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In order to escape the nasty NE swell that had moved in, Rebecca and I left Cane Garden Bay early yesterday and headed westward, motoring along the coast of Tortola with light winds directly aft of us. Eddie, our autopilot, was steering the boat and the engines were running at a steady 2800 RPMs, resisting the swell which was attempting to push us towards the shore. It was a relatively gentle run with only a minor amount of surfing effecting our speed.

The rainbow we spotted shortly before we raised anchor to leave CGB

As usual, although the conditions were mild, we were paying close attention to the boat as we find that it talks to us continuously through its gauges, movements, smells and sounds. It was this awareness that caused us to notice a peculiar noise coming from the stern.

I should point out that there are always noises on a boat, especially when underway. The engines rumble, the boom creaks, and unused halyards can bang on the mast. Even the propellors make a “wurrring” sound when we’re under sail at a high rate of speed. Add to all this the sounds that the wind and waves generate as they have their effect on the boat. This was a new one though. This noise, which we would later describe as a groan, was intermittent so we didn’t think that it was engine related. We noted that it only seemed to occur when the larger of the waves, perhaps every 10th or so, pushed us along and the autopilot resisted its force to keep us on our heading. Taking turns, we each moved to the transom to listen. We opened the engine compartment door and again, we listened. Could it be the autopilot? Could it be the rudder, or perhaps the hull itself? Regardless, I didn’t like it, and immediately made some adjustments.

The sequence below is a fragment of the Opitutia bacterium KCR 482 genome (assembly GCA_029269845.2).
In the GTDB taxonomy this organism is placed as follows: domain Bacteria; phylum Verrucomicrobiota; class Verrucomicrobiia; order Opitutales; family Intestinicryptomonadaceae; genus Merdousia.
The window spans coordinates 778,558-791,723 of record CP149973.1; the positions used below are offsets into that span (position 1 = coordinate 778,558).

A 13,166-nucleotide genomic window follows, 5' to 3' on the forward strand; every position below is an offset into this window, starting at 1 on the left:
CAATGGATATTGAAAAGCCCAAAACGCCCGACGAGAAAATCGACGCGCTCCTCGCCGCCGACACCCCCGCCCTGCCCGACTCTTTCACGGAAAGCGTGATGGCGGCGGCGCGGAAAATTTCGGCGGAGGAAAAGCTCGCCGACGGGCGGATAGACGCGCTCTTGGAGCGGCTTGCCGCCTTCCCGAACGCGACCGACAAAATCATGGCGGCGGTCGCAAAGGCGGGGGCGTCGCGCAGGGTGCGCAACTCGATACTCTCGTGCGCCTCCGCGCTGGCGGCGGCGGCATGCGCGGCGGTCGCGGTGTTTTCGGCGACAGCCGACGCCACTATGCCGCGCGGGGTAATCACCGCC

I don’t know what everyone else would have done in this situation but I quickly turned off the autopilot, reduced speed and headed away from shore at a right angle. Although this put us on a less comfortable heading, beam to the waves, the last thing I wanted was drama when we were close to a lee shore.

As luck would have it, once on this new heading, the sound failed to materialize again. In spite of that, we weren’t going to ignore it. We wondered, could there be something wrong with the rudder? Did we pick up another line? We couldn’t be sure until we dove on the boat and checked. The question was, where best to do that?

We initially thought that we’d go to Jost Van Dyke as that was where the boat was pointed on that heading, and we suspected that Great Harbor would be both calm and the water clear enough to see under the boat. Unfortunately, it was out of our way as our intention was to head towards Roadtown on the other side of Tortola. We decided then to change course again and make way to Soper’s Hole, hoping to find an available mooring to tie up to.

Twenty minutes or so later, without any additional drama or mystery noises, we motored into Soper’s and grabbed one of the few available balls. As soon we had the boat secure, I grabbed my mask and snorkel and jumped in the water. Note that this is the second time in as many visits that I have had to dive on the boat in Soper’s Hole, the last being to clear a line which had fouled our starboard prop. Fortunately, by this point in the day the sun was high enough that I had reasonable visibility in the water. What did I find during my inspection? Nothing. No, unlike the last time, there was no big line wrapped around the rudder or prop. Additionally, when I checked both rudders, neither felt as if it had any more play than the other. Where did the strange groaning sound come from? It remains a mystery, hopefully to be solved another day.